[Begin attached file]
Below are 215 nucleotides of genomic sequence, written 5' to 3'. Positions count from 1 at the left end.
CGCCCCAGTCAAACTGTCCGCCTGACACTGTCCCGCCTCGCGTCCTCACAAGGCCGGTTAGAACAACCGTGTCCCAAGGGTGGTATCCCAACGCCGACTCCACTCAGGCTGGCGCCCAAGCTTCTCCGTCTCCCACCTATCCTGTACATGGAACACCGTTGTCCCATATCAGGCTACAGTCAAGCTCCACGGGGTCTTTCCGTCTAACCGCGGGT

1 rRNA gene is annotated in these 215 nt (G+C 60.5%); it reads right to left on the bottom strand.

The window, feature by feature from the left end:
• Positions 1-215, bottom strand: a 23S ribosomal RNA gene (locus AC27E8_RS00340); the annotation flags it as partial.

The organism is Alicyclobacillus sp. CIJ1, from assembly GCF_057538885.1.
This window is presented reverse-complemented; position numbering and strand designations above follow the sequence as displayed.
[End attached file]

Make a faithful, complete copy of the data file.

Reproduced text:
Below are 215 nucleotides of genomic sequence, written 5' to 3'. Positions count from 1 at the left end.
CGCCCCAGTCAAACTGTCCGCCTGACACTGTCCCGCCTCGCGTCCTCACAAGGCCGGTTAGAACAACCGTGTCCCAAGGGTGGTATCCCAACGCCGACTCCACTCAGGCTGGCGCCCAAGCTTCTCCGTCTCCCACCTATCCTGTACATGGAACACCGTTGTCCCATATCAGGCTACAGTCAAGCTCCACGGGGTCTTTCCGTCTAACCGCGGGT

1 rRNA gene is annotated in these 215 nt (G+C 60.5%); it reads right to left on the bottom strand.

The window, feature by feature from the left end:
• Positions 1-215, bottom strand: a 23S ribosomal RNA gene (locus AC27E8_RS00340); the annotation flags it as partial.

The organism is Alicyclobacillus sp. CIJ1, from assembly GCF_057538885.1.
This window is presented reverse-complemented; position numbering and strand designations above follow the sequence as displayed.